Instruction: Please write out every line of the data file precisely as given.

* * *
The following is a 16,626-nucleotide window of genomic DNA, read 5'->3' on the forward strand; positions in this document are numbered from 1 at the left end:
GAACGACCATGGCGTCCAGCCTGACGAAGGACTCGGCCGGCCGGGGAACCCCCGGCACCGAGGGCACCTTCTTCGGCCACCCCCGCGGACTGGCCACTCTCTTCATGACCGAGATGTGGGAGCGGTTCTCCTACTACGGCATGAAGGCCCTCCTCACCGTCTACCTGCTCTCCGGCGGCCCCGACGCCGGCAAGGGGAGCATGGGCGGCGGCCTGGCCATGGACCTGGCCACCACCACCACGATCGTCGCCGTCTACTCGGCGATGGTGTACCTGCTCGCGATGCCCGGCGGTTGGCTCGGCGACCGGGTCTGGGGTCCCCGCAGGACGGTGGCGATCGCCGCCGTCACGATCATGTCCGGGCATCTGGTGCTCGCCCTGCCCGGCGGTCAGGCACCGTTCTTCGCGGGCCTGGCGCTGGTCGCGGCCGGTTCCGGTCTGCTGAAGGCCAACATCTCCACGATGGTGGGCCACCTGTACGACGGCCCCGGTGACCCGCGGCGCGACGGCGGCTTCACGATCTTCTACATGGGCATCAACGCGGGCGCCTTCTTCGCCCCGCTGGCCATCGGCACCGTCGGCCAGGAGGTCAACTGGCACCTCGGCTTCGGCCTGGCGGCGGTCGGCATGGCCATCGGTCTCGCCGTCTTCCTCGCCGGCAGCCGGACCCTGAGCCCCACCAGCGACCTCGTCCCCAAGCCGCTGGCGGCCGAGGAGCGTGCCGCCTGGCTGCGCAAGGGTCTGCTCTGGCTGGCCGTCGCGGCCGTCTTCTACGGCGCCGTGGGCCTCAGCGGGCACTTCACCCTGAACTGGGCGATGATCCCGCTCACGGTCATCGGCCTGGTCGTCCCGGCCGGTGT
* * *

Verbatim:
The following is a 16,626-nucleotide window of genomic DNA, read 5'->3' on the forward strand; positions in this document are numbered from 1 at the left end:
GAACGACCATGGCGTCCAGCCTGACGAAGGACTCGGCCGGCCGGGGAACCCCCGGCACCGAGGGCACCTTCTTCGGCCACCCCCGCGGACTGGCCACTCTCTTCATGACCGAGATGTGGGAGCGGTTCTCCTACTACGGCATGAAGGCCCTCCTCACCGTCTACCTGCTCTCCGGCGGCCCCGACGCCGGCAAGGGGAGCATGGGCGGCGGCCTGGCCATGGACCTGGCCACCACCACCACGATCGTCGCCGTCTACTCGGCGATGGTGTACCTGCTCGCGATGCCCGGCGGTTGGCTCGGCGACCGGGTCTGGGGTCCCCGCAGGACGGTGGCGATCGCCGCCGTCACGATCATGTCCGGGCATCTGGTGCTCGCCCTGCCCGGCGGTCAGGCACCGTTCTTCGCGGGCCTGGCGCTGGTCGCGGCCGGTTCCGGTCTGCTGAAGGCCAACATCTCCACGATGGTGGGCCACCTGTACGACGGCCCCGGTGACCCGCGGCGCGACGGCGGCTTCACGATCTTCTACATGGGCATCAACGCGGGCGCCTTCTTCGCCCCGCTGGCCATCGGCACCGTCGGCCAGGAGGTCAACTGGCACCTCGGCTTCGGCCTGGCGGCGGTCGGCATGGCCATCGGTCTCGCCGTCTTCCTCGCCGGCAGCCGGACCCTGAGCCCCACCAGCGACCTCGTCCCCAAGCCGCTGGCGGCCGAGGAGCGTGCCGCCTGGCTGCGCAAGGGTCTGCTCTGGCTGGCCGTCGCGGCCGTCTTCTACGGCGCCGTGGGCCTCAGCGGGCACTTCACCCTGAACTGGGCGATGATCCCGCTCACGGTCATCGGCCTGGTCGTCCCGGCCGGTGT